Aubretia, Honesty, Primrose, Foxglove, Sweet Violet, Cornflower, Knapweed, Lavender, Marjoram, Thyme, Valerian and Sweet scabious. Nettles, bramble, buddleia, michaelmas daisies, grasses and thistles are also good plants to attract butterflies and bees.
What will it attract: A range of bees and garden butterflies including comma, red admiral, meadow brown, orange tip, and peacock to name a few.
Bird feeding station
Why: Hanging bird feeders and providing bird seed and suet balls is a simple way to encourage birds to your garden. Providing a range of different seeds will ensure that there is something to feast on for every species that visits your garden.
How: You can buy ready made feeders from most garden centres, or from our partner Vine House Farm. If you are feeling creative, you could also make your own bird feed cakes to hang in your garden - download our recipe here.
What will it attract: Niger seed is a particular favourite of finches, whilst robins are partial to dried mealworms and dunnocks and tits seem to prefer the smaller grains found in the seed mixes. Unsalted peanuts are popular with most garden birds - and you may even see an opportunistic grey squirrel or wood mouse feasting on your peanut feeders! Numerous species of birds and possibly the occasional squirrel or opportunistic small mammal.
Why: A boggy area alongside your pond will enhance the aquatic habitat and provide shelter for amphibians and invertebrates. The plants that thrive in the boggy areas are also extremely attractive additons to your garden.
How: Plant up some native marginal and bog plants including: Bugle, Marsh marigold, Hard rush, Lady’s smock , Yellow flag iris, Ragged robin, Purple loosestrife, Marsh woundwort and Great willowherb.
What will it attract: Dragonflies, damselflies, butterflies, frogs, toads and a range of other insects.
Why: By collecting rainwater and using it on your garden as an alternative to sprinklers or a hosepipe, you can reduce the amount of mains water you use.
How: Water butts can be bought from almost all garden centres and most have an attachment that fixes to your drainpipe to maximise the amount of rainwater you can collect. A cheap yet effective alternative to a water butt is simply placing buckets outside on a rainy day to collect the rainwater.
What will it attract: The water butt itself probably won't attract much! However the plants you use the rainwater on will be sure to attract a wealth of wildlife, and by cutting down on the mains water you use, you will be helping to conserve Hampshire and the Islands rivers.
Why: Birds need a supply of water throughout the year for drinking and bathing. A bird bath provides a relatively safe environment for the birds to preen and quench their thirst.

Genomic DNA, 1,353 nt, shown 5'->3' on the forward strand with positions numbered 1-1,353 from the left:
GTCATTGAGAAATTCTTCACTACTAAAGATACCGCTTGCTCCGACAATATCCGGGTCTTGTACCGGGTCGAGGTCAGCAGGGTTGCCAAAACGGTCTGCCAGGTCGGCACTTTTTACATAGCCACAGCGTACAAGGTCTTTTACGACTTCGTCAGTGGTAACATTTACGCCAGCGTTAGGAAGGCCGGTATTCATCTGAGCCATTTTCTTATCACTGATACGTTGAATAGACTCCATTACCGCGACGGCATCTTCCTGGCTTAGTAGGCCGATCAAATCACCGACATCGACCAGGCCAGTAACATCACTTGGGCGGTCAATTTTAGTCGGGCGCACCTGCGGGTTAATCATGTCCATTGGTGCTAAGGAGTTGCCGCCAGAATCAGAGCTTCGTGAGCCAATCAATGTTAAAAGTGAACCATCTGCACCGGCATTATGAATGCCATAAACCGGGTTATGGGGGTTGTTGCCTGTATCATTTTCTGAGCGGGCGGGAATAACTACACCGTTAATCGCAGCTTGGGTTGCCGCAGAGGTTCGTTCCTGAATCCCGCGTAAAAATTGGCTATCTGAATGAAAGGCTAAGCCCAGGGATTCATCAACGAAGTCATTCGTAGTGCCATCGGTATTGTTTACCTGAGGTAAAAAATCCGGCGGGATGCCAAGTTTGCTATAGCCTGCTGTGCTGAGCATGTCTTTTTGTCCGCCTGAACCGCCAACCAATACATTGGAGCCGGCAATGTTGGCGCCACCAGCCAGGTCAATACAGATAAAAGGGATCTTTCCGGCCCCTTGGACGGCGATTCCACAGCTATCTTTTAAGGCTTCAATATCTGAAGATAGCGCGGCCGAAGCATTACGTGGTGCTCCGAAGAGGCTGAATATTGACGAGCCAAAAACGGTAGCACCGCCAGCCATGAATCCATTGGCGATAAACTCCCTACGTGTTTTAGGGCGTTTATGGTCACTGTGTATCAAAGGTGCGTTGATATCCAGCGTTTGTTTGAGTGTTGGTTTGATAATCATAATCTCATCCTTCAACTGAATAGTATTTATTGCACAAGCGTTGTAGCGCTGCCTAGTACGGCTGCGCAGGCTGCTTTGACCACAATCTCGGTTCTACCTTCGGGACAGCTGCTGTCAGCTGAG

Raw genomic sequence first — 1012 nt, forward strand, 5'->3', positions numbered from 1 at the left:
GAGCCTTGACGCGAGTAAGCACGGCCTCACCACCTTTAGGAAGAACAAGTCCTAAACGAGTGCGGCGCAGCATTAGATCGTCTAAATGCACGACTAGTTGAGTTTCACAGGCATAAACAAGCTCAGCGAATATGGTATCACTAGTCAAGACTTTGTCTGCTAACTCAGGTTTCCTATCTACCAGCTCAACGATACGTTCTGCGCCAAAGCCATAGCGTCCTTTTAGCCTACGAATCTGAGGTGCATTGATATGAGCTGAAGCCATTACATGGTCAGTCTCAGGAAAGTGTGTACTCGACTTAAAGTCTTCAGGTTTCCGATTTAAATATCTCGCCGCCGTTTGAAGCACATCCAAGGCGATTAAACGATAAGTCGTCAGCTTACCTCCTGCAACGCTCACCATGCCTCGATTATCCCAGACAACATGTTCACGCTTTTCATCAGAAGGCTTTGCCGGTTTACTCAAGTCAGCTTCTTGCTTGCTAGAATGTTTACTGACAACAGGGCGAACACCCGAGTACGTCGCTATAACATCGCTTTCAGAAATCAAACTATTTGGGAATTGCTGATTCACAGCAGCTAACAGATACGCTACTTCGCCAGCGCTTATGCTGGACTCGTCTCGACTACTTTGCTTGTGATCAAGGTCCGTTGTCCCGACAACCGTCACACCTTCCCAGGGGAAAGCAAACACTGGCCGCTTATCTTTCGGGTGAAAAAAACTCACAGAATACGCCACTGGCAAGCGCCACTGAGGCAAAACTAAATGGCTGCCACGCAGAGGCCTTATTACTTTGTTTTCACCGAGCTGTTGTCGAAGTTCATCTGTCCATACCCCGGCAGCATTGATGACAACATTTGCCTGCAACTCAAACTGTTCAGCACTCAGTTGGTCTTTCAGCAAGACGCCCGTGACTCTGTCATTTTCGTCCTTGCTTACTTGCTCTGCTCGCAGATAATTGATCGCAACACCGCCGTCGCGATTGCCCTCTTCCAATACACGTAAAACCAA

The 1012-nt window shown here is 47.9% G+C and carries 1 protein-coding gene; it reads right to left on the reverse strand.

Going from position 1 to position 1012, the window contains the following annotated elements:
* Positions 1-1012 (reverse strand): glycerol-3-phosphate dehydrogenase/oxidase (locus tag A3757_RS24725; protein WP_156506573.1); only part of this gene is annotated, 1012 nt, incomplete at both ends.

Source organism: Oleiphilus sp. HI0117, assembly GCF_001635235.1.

How: You can buy ready-made bird baths or you could build your own using shallow buckets or pots.
What will it attract: Birds to bathe but a range of wildlife may visit to drink and bathe. If your bird bath is on the ground, make sure it has shallow sides that wildlife can climb out of easily should they fall in.
Wildlife pond (no fish!)
Why: The addition of a pond is an excellent way of attracting wildlife to your garden as water is such a vital resource for all species. A pond offers a spot to bathe, drink from and breed in. Your pond needn't be large as even a small pond will attract a wealth of wildlife.
How: First identify a suitable site in your garden where the pond won't be too shaded or likely to be filled with leaves in the autumn. Dig your pond with gently sloping sides to allow wildlife to get in and out with ease. If you want to put plants in your pond, be careful not to buy non-native invasive species such as new Zealand pygmy weed, parrots feather or Nuttal's pondweed. Further information on pond design, lining and suitable plants can be found on our factsheets.
What will it attract: Birds, amphibians, dragonflies, damselflies, mammals, reptiles. You'll be amazed at how quickly your new pond will be visited by the local wildlife!
Unmown area of long grass
Why: Leaving an area of long grass is a very simple way of providing a sheltered environment for your garden visitors.
How: Simply give your mower a rest in a shady area of your garden.
What will it attract: Nettles are the food plant for butterflies such as the small tortoiseshell, comma and red admiral. The longer grass will also provide a damp environment for hunting frogs and toads, delicate grasses for specialist butterflies and moths to lay their eggs on, and a home for grasshoppers and crickets.
Mini wildflower meadow
Why: Sowing some wildflower seeds in a sunny corner is an excellent way of creating a sheltered habitat for a range of invertebrates, along with providing a rich nectar source. Even a small patch of nettles can provide a food source so think twice before you get the mower out.